By John McWhorter, Ph.D., Columbia University
Language is an integral part of our culture, something that humans cannot live without. It is not, therefore, surprising, that language is an ever-evolving discipline. Linguist Noam Chomsky produced a path-breaking hypothesis that postulates that it is not just human culture that dictates the need for language: it’s programmed within us. Over the years, several arguments have defended his postulations.
Chomsky is best known as a leftist political writer and pundit but has done impressive work in linguistics that had no relation to politics whatsoever. His hypothesis is that somehow, speech and language are genetically specified within humans. This gives birth to a notion of Universal Grammar, the usage of words, and speech in our lives. Due to this hypothesis, all linguistic study today has exposure to some of the other form of Chomskyan ideologies.
Chomsky reasons that there are various arguments that validate the idea that humans are born with a certain blueprint for language. These arguments go against the notion that language is simply a cultural phenomenon that is merely picked up as a result of human interactions.
Learn more about The Evolution of Language.
The Speed of Acquisition Argument
One of the most commonly cited arguments that favor Chomsky’s hypothesis is that of the Speed of Acquisition. According to this argument, every mentally healthy child can learn to speak the language that they’re exposed to within the first few years of life. The ability to learn a language also varies extensively for different languages and different parts of the world, and naturally, gets hugely depleted as one grows older.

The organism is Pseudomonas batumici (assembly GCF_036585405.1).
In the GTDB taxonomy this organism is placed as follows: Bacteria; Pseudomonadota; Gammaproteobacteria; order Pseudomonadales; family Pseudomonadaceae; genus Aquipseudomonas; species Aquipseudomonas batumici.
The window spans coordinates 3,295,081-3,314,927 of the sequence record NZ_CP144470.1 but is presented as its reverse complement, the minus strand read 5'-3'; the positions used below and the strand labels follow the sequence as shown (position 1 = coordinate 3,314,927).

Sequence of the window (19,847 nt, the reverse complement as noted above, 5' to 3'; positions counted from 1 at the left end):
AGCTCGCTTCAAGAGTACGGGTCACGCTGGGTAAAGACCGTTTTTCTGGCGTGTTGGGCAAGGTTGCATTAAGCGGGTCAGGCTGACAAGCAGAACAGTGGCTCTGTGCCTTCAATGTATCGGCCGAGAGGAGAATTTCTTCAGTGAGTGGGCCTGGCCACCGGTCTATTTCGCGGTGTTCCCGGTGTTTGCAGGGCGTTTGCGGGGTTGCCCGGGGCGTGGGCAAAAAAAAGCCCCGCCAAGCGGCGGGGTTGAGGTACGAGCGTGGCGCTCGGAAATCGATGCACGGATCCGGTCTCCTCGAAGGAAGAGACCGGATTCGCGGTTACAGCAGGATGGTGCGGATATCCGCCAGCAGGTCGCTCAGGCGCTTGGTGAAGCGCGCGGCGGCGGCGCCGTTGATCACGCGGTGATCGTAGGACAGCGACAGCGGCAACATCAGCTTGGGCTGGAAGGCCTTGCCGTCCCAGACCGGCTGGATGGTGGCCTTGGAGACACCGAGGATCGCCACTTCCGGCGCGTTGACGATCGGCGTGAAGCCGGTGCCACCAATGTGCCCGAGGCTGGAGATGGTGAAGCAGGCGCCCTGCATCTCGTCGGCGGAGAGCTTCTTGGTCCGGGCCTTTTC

Even if a child has a predisposition that makes learning a language that much harder, it is simply a hindrance, and the child does end up learning at the end of the day.
All Humans Learn to Speak
The fact that supports Chomsky’s hypothesis is that at the most fundamental level, all humans learn to talk, in some way or the other. Even when humans have certain disabilities, it is extremely rare for the ability to speak to be consistently impaired. In fact, in many cases, mental impairments are accompanied by a certain savant likeability in speech or imagination.
In other cases, people believed to have less than ordinary intellect have been found to maintain their level of speech completely fine.
Critical Age Hypothesis
Yet another argument to support Chomsky is something called the critical-age hypothesis and is an idea that is, in fact, quite related to the Speed of Acquisition hypothesis. Critical – Age hypothesis postulates that one’s ability to learn a language tends to decline as one gets older.
Now, not only does the critical age hypothesis lend weight to the speed of acquisition argument, but it also stands independently with a few stark observations.
First, it is an easy observation that children who immigrate to an English speaking nation at a young age, learn the language without an accent, even if the language they had been speaking earlier has no linguistic similarities to English. This also makes it very common for immigrant children to speak much better English in comparison to their parents.
On the other hand, teenagers and young adults do learn, but always have a little bit of an accent, and adults almost always have thick accents. This correlation of learning abilities to age draws a parallel to a natural phenomenon – maturational stages, and yet again, substantiates the idea of a biological involvement in the process of learning a language.
Learn more about The World’s First Language.
The Poverty of Stimulus Argument
Another argument, an extremely contested one at that, which Chomsky uses to validate his claim, is the Poverty of the Stimulus argument.